Kansas Snapshots by Gloria Freeland - Sept. 17, 2010

Not a fan

Nadja was nervous when we got to the Kansas City airport. Was her suitcase too heavy? Would she be allowed to carry both her backpack and her shoulder bag on her flights back to Germany?

Her anxiety was elevated even further when she arrived at the counter and discovered her flight was leaving 35 minutes earlier than previously scheduled and it was routed through Detroit rather than going directly to New York.

Her suitcase was overweight, so she calmly transferred items to her carry-ons. Art commented that it seemed funny that airlines don't want checked luggage to be overweight, but they don't seem to care whether carry-ons weigh a ton.

We only had half an hour with Nadja for final jokes, words of advice and promises we'd see each other soon. But that was probably just as well. I could feel the emotions rising up. I tried not to think about the fact that it might be a year - maybe even longer - before we see Nadja again. But when I hugged her, the tears came. As I released her, I could see that she, daughters Mariya and Katie and Mariya's partner Lacey all had tears in their eyes, too. Husband Art grinned, but I knew that he, too, was wondering how long it will be before we're all together again.

Nadja was an exchange student with us during the 2005-2006 school year. She arrived as a shy 16-year-old. Being born and raised in metropolitan Berlin, she initially had some difficulty adjusting to life in rural Kansas and small Riley County High School. But adjust she did - and in the process, she became part of our family.

On our trip to Germany in the summer of 2007, we met Nadja's boyfriend Tim. Both of them spent a few weeks with us in summer 2008.

The following year, we returned to Germany, where Mariya and Katie spent several days in Nadja and Tim's apartment, while Art and I stayed at Nadja's brother-in-law's bed and breakfast. Among activities we shared were eating out at Indian restaurants, attending a family birthday party, touring highlights of Berlin and traveling to Poland to visit the Nazi death camp at Auschwitz.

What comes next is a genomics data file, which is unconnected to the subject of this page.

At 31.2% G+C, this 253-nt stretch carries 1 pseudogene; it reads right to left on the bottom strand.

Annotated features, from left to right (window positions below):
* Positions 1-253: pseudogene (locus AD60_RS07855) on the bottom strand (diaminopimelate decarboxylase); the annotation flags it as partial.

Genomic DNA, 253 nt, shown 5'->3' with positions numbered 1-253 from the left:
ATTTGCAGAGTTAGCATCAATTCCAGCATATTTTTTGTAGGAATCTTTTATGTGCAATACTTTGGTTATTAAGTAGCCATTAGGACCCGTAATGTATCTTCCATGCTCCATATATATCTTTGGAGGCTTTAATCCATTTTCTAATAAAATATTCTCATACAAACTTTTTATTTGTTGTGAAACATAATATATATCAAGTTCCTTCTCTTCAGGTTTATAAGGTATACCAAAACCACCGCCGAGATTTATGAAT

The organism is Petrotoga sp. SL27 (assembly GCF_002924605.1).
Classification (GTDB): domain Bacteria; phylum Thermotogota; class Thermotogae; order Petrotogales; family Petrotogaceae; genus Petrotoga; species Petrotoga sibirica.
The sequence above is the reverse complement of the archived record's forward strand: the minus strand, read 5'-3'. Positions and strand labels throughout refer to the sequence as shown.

But this year was destined to be different from those times together in the past. Nadja is no longer that shy little girl, but a young woman working on a degree in nursing at a school that encourages each student to do an internship in a foreign country. Tim has completed a year of college in pursuit of a degree in mechanical engineering. He wanted an internship where he could do some hands-on work. When they proposed coming to Kansas to do these things, we readily agreed.

But we knew that this time we would come together as a blended family rather than us showing them around our part of America or them finding activities for us in their homeland.

It began on July 17 when they flew in to Rhinelander, Wisconsin, about 30 minutes from our North Woods cottage. We immediately caught up on each other's news and then fell into a routine that included sleeping late, eating the trout Art caught, grilling hamburgers and brats, and running around the local school's track every day. Well, the kids ran and I walked - and I think I only made it four times in the two weeks we were there. But I was with them in spirit.

Once back in Kansas, our schedule picked up speed. I was up to my eyeballs in planning for my department's centennial celebration and the beginning of classes at K-State. Art needed to work on electronic units scheduled for a late-August delivery, and Katie started her senior year of high school.

Nadja began her internship at Homecare and Hospice, and Tim worked with Art doing all the tasks related to assembling electronic units. Our day-to-day work and school schedules, laundry, grocery shopping, cooking and other chores kept us occupied from morning to night. We even added two extra jobs - buying and installing two new toilets and shopping for much-needed new living room furniture.

At times, it was exhausting. And at times we got on each others' nerves. But laughing and joking, celebrating several birthdays, going out to eat and enjoying home-cooked meals together were also part of the mix.

Art also had the chance to enjoy something he rarely experiences: having another man in the house - someone who appreciated his, shall-we-say, manly humor, and who helped offset the "estrogen-overload" he normally experiences being around so many women.

In the end, it was truly like having another daughter and son in the family. It also resurrected something Art said he has struggled with in the past - how to introduce Nadja to others. Saying she was our exchange student does not adequately describe the connections between us. For awhile, he called her our adopted daughter. Later he shortened it to just AD. He often signs notes to both of them "Dad II" while Tim calls him Papa Bear.

I frequently refer to them as our German daughter and son and sign my e-mails and notes "Mom #2."

Tim had to leave at the end of August to take a physics exam, get back to his job and prepare for the start of his next school term. Nadja stayed longer to get in the work hours her program required.

When we returned from the airport after Nadja left, Katie stayed in Manhattan to go to a movie with Mariya and Lacey. Later, riding home with Art, she commented, "When we get there, it will seem so quiet with Nadja and Tim gone ... I'm not a fan."

We're not fans either!

Nadja, left, at work at "Homecare and Hospice." Right, Tim solders a part in place while Art observes.

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